Add to this fact that I married an Indian national and that my consumption of news and analysis about the homeland exponentially increased.

However, an issue has arisen: I need to strike a balance when writing about India. On the one hand, stand Indian subjects that are glossed over and remain outside of the ‘India Shining’ narrative the government and media sometimes portray. I found I must balance these with positive stories about my homeland — those that inspire, bring joy, and cause my readers thought.

Sharing the stories of India’s marginalized is one of my passions, along with educating others, by writing and highlighting India’s many development and growth issues. Nonetheless, I realize that this blog’s content may easily become too negative.

India, never a headline stranger, prominently remained in the news for a number of horrific stories during 2013. The abhorrent Delhi rape, and continuing rapes and women problem; its massive corruption; the heart-breaking story about children who died from poison food…the list goes on.

Her population is 1.2 billion and growing, so there is, of course, the issue of scale. Do not read that wrong. I am not minimizing injustices, or their horrific nature, but it is fair to keep her mass of humanity in perspective when throwing around numbers.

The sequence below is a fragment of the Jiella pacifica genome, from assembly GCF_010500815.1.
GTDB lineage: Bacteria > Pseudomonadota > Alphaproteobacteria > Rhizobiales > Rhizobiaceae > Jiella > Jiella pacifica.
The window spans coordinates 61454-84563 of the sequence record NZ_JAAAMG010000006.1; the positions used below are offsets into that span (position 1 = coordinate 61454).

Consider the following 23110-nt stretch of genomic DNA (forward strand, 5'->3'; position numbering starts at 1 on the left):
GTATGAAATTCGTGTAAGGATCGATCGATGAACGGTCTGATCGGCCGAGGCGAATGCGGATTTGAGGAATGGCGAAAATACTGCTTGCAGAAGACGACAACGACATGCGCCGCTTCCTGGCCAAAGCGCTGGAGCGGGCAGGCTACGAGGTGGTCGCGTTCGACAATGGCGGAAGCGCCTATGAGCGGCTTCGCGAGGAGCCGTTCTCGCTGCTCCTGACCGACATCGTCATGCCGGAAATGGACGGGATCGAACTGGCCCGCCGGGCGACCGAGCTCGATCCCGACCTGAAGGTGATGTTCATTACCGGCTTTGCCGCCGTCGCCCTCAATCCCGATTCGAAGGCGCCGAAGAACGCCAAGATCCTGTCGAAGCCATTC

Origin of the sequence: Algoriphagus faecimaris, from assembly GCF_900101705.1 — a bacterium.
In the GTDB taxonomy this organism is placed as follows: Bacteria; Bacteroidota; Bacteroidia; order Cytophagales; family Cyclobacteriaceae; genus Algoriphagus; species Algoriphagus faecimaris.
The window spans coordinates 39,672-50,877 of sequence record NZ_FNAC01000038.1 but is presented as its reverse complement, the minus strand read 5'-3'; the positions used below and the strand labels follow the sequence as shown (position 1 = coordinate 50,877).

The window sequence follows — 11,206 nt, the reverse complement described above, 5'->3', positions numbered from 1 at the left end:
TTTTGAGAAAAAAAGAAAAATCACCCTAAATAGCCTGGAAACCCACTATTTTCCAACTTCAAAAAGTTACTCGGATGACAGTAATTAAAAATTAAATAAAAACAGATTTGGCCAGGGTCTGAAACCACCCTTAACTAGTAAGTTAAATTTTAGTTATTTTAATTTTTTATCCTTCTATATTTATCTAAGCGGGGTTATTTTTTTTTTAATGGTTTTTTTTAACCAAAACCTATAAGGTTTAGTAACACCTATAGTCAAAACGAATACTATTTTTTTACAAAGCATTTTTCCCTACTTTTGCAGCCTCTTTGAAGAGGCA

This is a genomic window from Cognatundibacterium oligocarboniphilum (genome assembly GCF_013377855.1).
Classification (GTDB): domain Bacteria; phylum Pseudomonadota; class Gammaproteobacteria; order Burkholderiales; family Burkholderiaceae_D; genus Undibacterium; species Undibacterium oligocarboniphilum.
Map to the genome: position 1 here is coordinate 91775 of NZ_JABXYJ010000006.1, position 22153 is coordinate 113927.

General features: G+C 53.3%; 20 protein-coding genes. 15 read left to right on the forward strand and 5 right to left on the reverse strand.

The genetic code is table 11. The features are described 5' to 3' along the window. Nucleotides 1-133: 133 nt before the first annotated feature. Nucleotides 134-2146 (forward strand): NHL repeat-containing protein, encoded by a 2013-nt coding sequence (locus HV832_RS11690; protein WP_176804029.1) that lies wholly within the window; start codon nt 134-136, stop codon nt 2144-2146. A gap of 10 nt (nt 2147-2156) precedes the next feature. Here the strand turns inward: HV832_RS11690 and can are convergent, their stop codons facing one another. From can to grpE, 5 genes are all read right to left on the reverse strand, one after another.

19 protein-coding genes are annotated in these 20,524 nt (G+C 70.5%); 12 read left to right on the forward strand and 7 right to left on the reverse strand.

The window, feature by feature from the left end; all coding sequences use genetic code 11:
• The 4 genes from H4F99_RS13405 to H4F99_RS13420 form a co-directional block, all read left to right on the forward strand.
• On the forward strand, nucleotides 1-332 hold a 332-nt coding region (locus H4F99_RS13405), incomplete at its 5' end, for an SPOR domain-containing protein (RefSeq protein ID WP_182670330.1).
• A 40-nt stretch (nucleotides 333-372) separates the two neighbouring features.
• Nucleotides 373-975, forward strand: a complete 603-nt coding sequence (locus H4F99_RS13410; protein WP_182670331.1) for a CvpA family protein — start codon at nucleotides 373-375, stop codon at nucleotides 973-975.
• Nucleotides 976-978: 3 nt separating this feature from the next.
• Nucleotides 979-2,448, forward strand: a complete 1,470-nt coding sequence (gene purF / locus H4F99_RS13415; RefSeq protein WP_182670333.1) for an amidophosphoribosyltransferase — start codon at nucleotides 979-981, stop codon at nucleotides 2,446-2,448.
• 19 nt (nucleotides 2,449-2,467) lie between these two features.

I believe it is important to discuss and examine the underlying causes of many Indian social ills, but my conundrum arises: do I focus on that stuff too much? How can I do it less? I seek a serious and legitimate balance.

I am proud to be an Indian. Yet I am sickened, saddened and disgusted by her myriad problems.

The way I write about India is very similar to the way I write about adoption.

I want people to see nuanced stories of India — not merely what mainstream media reports, which is usually negative, or what you read in Time or the Economist, which relays tales of her high flying economy and burgeoning middle class etc. I hope to combine both. As I frequently say about adoption, the feel good story is only one part of the adoption narrative; the pain, the hurt, the anger and loss are also parts of it for some of us, and all facets remain valid.

As I write about India, I wish to keep that same perspective.

Do you have any suggestions or sites that you use to find ‘positive’ Indian news?

Against convention: the story of an Indian luger at the Sochi Olympics

February 5, 2014

Imagine you were an Olympic athlete. Now picture competing in a sport that your home country had no physical infrastructure in which you could practice. Lastly, envision after your hard work, paying your own travel costs, having friends develop your equipment and lastly, due to circumstances beyond your control, being unable to represent your home country in the Winter Games.

Welcome to the life of Indian luge participant, Shiva Keshavanread more …